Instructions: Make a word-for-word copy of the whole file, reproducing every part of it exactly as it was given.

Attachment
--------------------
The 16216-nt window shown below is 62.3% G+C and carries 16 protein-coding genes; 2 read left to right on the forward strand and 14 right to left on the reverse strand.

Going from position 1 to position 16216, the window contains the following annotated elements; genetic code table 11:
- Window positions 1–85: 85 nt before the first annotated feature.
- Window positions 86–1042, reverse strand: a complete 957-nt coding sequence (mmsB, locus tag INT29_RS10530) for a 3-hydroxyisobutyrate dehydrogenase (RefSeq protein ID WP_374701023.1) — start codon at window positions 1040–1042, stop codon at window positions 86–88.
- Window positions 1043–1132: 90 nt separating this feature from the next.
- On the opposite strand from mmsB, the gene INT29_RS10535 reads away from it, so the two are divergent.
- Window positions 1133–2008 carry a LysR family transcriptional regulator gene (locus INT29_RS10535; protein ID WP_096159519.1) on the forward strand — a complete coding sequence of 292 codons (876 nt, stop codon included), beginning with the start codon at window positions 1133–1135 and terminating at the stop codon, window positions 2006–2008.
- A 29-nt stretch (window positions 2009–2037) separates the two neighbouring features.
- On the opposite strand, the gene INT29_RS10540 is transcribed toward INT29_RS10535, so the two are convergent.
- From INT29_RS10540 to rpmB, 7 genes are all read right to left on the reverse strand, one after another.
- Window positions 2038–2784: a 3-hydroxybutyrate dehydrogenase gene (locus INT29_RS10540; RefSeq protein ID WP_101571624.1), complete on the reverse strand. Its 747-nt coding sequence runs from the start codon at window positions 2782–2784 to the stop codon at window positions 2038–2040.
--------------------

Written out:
The 16216-nt window shown below is 62.3% G+C and carries 16 protein-coding genes; 2 read left to right on the forward strand and 14 right to left on the reverse strand.

Going from position 1 to position 16216, the window contains the following annotated elements; genetic code table 11:
- Window positions 1–85: 85 nt before the first annotated feature.
- Window positions 86–1042, reverse strand: a complete 957-nt coding sequence (mmsB, locus tag INT29_RS10530) for a 3-hydroxyisobutyrate dehydrogenase (RefSeq protein ID WP_374701023.1) — start codon at window positions 1040–1042, stop codon at window positions 86–88.
- Window positions 1043–1132: 90 nt separating this feature from the next.
- On the opposite strand from mmsB, the gene INT29_RS10535 reads away from it, so the two are divergent.
- Window positions 1133–2008 carry a LysR family transcriptional regulator gene (locus INT29_RS10535; protein ID WP_096159519.1) on the forward strand — a complete coding sequence of 292 codons (876 nt, stop codon included), beginning with the start codon at window positions 1133–1135 and terminating at the stop codon, window positions 2006–2008.
- A 29-nt stretch (window positions 2009–2037) separates the two neighbouring features.
- On the opposite strand, the gene INT29_RS10540 is transcribed toward INT29_RS10535, so the two are convergent.
- From INT29_RS10540 to rpmB, 7 genes are all read right to left on the reverse strand, one after another.
- Window positions 2038–2784: a 3-hydroxybutyrate dehydrogenase gene (locus INT29_RS10540; RefSeq protein ID WP_101571624.1), complete on the reverse strand. Its 747-nt coding sequence runs from the start codon at window positions 2782–2784 to the stop codon at window positions 2038–2040.